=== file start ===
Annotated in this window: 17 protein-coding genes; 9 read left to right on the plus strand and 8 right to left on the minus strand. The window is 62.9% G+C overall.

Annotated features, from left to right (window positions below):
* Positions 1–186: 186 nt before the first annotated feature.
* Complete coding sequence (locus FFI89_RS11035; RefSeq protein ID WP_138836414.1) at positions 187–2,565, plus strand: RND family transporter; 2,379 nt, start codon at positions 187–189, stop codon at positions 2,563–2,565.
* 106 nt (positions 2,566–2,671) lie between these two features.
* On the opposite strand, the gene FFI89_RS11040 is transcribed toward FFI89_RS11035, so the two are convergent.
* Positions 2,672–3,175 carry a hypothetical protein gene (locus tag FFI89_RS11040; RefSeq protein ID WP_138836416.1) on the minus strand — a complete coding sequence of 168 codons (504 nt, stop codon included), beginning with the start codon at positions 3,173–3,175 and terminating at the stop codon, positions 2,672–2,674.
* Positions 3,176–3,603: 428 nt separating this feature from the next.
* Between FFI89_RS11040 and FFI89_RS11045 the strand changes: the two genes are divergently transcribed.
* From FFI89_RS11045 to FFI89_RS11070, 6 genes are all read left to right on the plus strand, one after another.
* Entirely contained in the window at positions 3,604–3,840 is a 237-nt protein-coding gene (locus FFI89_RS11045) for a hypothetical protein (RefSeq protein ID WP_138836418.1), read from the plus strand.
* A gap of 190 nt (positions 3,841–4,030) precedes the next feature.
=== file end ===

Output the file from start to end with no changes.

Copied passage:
Annotated in this window: 17 protein-coding genes; 9 read left to right on the plus strand and 8 right to left on the minus strand. The window is 62.9% G+C overall.

Annotated features, from left to right (window positions below):
* Positions 1–186: 186 nt before the first annotated feature.
* Complete coding sequence (locus FFI89_RS11035; RefSeq protein ID WP_138836414.1) at positions 187–2,565, plus strand: RND family transporter; 2,379 nt, start codon at positions 187–189, stop codon at positions 2,563–2,565.
* 106 nt (positions 2,566–2,671) lie between these two features.
* On the opposite strand, the gene FFI89_RS11040 is transcribed toward FFI89_RS11035, so the two are convergent.
* Positions 2,672–3,175 carry a hypothetical protein gene (locus tag FFI89_RS11040; RefSeq protein ID WP_138836416.1) on the minus strand — a complete coding sequence of 168 codons (504 nt, stop codon included), beginning with the start codon at positions 3,173–3,175 and terminating at the stop codon, positions 2,672–2,674.
* Positions 3,176–3,603: 428 nt separating this feature from the next.
* Between FFI89_RS11040 and FFI89_RS11045 the strand changes: the two genes are divergently transcribed.
* From FFI89_RS11045 to FFI89_RS11070, 6 genes are all read left to right on the plus strand, one after another.
* Entirely contained in the window at positions 3,604–3,840 is a 237-nt protein-coding gene (locus FFI89_RS11045) for a hypothetical protein (RefSeq protein ID WP_138836418.1), read from the plus strand.
* A gap of 190 nt (positions 3,841–4,030) precedes the next feature.